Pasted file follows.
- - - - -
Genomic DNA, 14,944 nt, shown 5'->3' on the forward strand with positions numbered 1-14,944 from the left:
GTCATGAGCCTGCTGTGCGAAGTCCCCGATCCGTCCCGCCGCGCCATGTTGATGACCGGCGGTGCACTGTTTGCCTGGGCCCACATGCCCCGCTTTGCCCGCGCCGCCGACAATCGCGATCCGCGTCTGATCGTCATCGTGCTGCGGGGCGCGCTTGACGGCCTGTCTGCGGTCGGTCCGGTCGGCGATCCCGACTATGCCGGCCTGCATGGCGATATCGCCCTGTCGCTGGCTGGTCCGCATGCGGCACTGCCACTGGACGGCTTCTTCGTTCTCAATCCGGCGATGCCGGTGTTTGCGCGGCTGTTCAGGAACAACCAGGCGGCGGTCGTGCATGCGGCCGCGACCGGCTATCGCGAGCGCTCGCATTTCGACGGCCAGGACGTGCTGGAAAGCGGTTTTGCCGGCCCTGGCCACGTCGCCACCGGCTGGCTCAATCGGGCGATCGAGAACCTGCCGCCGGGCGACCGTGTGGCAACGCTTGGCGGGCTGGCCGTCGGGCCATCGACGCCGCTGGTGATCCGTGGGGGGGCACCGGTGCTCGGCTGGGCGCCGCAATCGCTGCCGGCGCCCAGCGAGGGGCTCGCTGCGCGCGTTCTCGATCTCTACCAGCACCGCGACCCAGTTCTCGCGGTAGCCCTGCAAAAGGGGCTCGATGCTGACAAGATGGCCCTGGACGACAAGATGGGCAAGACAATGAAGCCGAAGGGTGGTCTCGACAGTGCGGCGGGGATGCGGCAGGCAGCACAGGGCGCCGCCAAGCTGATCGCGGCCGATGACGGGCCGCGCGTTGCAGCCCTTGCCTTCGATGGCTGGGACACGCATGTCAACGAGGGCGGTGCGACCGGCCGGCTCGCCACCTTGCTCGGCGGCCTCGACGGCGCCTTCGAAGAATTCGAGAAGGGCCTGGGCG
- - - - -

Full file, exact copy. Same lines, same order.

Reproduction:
Genomic DNA, 14,944 nt, shown 5'->3' on the forward strand with positions numbered 1-14,944 from the left:
GTCATGAGCCTGCTGTGCGAAGTCCCCGATCCGTCCCGCCGCGCCATGTTGATGACCGGCGGTGCACTGTTTGCCTGGGCCCACATGCCCCGCTTTGCCCGCGCCGCCGACAATCGCGATCCGCGTCTGATCGTCATCGTGCTGCGGGGCGCGCTTGACGGCCTGTCTGCGGTCGGTCCGGTCGGCGATCCCGACTATGCCGGCCTGCATGGCGATATCGCCCTGTCGCTGGCTGGTCCGCATGCGGCACTGCCACTGGACGGCTTCTTCGTTCTCAATCCGGCGATGCCGGTGTTTGCGCGGCTGTTCAGGAACAACCAGGCGGCGGTCGTGCATGCGGCCGCGACCGGCTATCGCGAGCGCTCGCATTTCGACGGCCAGGACGTGCTGGAAAGCGGTTTTGCCGGCCCTGGCCACGTCGCCACCGGCTGGCTCAATCGGGCGATCGAGAACCTGCCGCCGGGCGACCGTGTGGCAACGCTTGGCGGGCTGGCCGTCGGGCCATCGACGCCGCTGGTGATCCGTGGGGGGGCACCGGTGCTCGGCTGGGCGCCGCAATCGCTGCCGGCGCCCAGCGAGGGGCTCGCTGCGCGCGTTCTCGATCTCTACCAGCACCGCGACCCAGTTCTCGCGGTAGCCCTGCAAAAGGGGCTCGATGCTGACAAGATGGCCCTGGACGACAAGATGGGCAAGACAATGAAGCCGAAGGGTGGTCTCGACAGTGCGGCGGGGATGCGGCAGGCAGCACAGGGCGCCGCCAAGCTGATCGCGGCCGATGACGGGCCGCGCGTTGCAGCCCTTGCCTTCGATGGCTGGGACACGCATGTCAACGAGGGCGGTGCGACCGGCCGGCTCGCCACCTTGCTCGGCGGCCTCGACGGCGCCTTCGAAGAATTCGAGAAGGGCCTGGGCG